The second State of the Industry GDC survey polled more than 2,600 North American game developers who attended last year’s conference. According to GDC, notable trends “include a preference for the PlayStation 4 platform for console developers, the prevalence of self-funded projects and the changing reliance and relationship with publishers.”
The survey indicated that 20 percent of developers intend to release their next game on Sony’s PlayStation 4, slightly edging out Xbox One’s 17 percent. Developers also want to do their own thing – 64 percent want to self-publish. And... Read more

How Vice is Gaining Ground on Major Media Outlets

Posted by Morgan Sims on March 21st, 2014 at 9:09 am

The Internet and social media have changed how we digest news. If a particular outlet isn’t covering a story, or covering it as fully as it could, people will get the information from other sources. The rejection of traditional media has left space for rising stars to keep Americans and global citizens alike informed. One of these rising stars is Vice. Let’s dig deeper into how this indie magazine turned global news source is conquering the media.
Mainstream News Sites are Underperforming
Turn on any morning news show and you’ll think you’re watching Good Morning America. Hard-hitting news like the ill-fated Malaysia Airlines flight are condensed into digestible sound bites and sandwiched next to stories about otters juggling stones and other viral videos. The goal is to entertain just as much as it is to deliver news.
This isn't what business professionals want, and this isn't what millennials want either. Vice has noticed this and recently launched an online news channel that has received strong praise for its Ukraine coverage. The difference between this channel and your average news network is that the stories next to it aren’t about who hosted SNL this week; they’re about South Sudan, life in Egypt, and other... Read more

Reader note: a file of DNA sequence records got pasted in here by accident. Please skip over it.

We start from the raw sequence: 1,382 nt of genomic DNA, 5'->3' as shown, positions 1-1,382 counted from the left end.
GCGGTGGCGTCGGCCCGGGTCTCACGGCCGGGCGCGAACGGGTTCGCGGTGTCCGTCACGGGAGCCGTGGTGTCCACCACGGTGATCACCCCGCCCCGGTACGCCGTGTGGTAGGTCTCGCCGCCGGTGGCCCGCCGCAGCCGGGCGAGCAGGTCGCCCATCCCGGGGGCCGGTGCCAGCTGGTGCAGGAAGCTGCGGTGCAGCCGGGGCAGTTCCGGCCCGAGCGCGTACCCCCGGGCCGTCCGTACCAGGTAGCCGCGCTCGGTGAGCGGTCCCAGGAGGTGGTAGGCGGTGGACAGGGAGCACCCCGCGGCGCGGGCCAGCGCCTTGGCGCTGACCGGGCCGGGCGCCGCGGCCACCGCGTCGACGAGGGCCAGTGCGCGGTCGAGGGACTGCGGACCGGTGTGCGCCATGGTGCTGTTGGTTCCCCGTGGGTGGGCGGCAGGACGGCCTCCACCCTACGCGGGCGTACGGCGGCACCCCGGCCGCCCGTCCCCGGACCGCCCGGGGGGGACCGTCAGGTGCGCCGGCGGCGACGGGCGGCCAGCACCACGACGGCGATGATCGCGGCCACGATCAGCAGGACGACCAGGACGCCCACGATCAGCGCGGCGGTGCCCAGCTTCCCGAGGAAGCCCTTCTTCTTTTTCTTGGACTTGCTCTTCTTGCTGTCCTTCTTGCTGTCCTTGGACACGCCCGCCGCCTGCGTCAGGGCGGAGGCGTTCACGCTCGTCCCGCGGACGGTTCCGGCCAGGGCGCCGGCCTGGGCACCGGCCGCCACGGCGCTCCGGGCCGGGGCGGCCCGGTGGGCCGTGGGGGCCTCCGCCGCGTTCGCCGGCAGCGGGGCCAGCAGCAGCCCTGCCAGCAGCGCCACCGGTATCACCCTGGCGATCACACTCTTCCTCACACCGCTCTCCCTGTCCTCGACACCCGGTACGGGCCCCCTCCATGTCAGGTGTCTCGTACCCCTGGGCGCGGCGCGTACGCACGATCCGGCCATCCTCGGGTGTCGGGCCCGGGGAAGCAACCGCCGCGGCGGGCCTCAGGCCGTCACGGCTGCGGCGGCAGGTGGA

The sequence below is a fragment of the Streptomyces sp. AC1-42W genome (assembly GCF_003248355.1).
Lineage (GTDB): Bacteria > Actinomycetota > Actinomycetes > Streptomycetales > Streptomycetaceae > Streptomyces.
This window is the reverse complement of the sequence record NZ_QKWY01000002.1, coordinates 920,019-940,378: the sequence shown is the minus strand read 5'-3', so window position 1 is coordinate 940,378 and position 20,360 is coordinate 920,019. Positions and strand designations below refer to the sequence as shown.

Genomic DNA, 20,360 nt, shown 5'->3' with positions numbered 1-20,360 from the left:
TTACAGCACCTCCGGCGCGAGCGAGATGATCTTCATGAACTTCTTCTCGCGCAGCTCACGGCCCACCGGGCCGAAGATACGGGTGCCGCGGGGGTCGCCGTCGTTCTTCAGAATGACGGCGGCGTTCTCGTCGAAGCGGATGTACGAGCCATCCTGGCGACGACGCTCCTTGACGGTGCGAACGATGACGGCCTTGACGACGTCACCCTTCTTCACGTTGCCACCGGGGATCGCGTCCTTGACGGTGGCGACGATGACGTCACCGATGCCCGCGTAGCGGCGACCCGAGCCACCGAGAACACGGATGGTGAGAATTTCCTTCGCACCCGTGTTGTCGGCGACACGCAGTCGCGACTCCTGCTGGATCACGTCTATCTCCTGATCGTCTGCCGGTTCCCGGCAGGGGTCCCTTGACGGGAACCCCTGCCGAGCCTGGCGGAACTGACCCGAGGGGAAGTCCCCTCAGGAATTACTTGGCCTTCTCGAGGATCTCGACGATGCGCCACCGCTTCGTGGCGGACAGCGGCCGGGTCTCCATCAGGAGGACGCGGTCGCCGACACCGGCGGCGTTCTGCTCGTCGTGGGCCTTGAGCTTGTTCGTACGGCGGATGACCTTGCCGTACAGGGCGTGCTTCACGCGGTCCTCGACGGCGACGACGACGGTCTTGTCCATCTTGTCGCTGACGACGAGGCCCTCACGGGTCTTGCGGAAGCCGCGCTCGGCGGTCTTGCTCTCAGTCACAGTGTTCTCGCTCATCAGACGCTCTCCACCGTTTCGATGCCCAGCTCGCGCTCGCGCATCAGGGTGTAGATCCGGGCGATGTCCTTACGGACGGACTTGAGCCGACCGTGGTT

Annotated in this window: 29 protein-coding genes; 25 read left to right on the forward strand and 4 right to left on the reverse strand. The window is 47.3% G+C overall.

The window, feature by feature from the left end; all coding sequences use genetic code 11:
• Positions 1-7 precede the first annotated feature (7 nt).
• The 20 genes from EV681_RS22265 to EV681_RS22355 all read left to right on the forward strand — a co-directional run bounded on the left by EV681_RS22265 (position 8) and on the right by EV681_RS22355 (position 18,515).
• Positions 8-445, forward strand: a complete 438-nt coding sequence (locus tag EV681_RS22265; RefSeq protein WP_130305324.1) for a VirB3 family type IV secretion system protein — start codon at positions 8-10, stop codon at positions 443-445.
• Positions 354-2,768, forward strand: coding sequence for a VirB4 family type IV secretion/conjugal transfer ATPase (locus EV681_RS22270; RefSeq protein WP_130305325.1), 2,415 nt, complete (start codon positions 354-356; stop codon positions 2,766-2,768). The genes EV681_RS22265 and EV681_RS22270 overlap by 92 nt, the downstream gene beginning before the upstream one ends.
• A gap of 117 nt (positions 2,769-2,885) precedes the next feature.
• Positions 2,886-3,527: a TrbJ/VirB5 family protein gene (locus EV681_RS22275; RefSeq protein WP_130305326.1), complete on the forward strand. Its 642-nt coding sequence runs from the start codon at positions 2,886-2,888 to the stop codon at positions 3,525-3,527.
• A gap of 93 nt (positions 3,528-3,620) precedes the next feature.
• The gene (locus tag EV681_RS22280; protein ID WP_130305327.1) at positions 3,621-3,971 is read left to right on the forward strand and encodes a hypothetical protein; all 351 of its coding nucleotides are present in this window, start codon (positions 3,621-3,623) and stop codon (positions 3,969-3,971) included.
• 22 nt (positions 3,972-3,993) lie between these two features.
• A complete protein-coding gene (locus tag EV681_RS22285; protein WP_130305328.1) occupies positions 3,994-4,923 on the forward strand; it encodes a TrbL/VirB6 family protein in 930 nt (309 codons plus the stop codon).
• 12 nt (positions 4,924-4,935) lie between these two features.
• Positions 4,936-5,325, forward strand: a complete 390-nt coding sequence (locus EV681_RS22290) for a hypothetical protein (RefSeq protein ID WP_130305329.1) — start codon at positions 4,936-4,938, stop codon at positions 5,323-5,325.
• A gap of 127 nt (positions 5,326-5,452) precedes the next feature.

The most powerful driver of innovation

Posted by Marti Funk on March 14th, 2014 at 2:38 pm

I'm still reeling from a great few days at SXSW, where I experienced some compelling brand activations from Oreo's Trending Vending Lounge, MasterCard and Mashable (#PricelessSurprises), and more private networking parties and inspirational pop-up discussions than hours in the day would allow.
I had the privilege of joining one such intimate discussion hosted by Expion, which turned into a passionate, all-out, no-BS discussion on the future of all things connected, including a featured panel on the future of packaging. The lively panel included Bonin Bough of Mondelez (@boughb), Gary Vaynerchuk (@garyvee), David Shing of AOL (@shingy), and Katharine Bell of HBR (@katharineabell).

As a business leader and curator of community and content in the marketing industry, I was most inspired not so much by the "what" or the "who" of the conversation, but more the "how." Specifically, I was inspired by Vaynerchuk's recognition of the "sheer will" behind the recent innovative successes behind legacy brands, with a nod to CPG marketers such as Mondelez and PepsiCo. Indeed, sheer will is the most powerful driver of innovation.
To give context, Bough shared his sentiment that all CPGs in the grocery store will be connected to the internet by 2020. There was no refuting that... Read more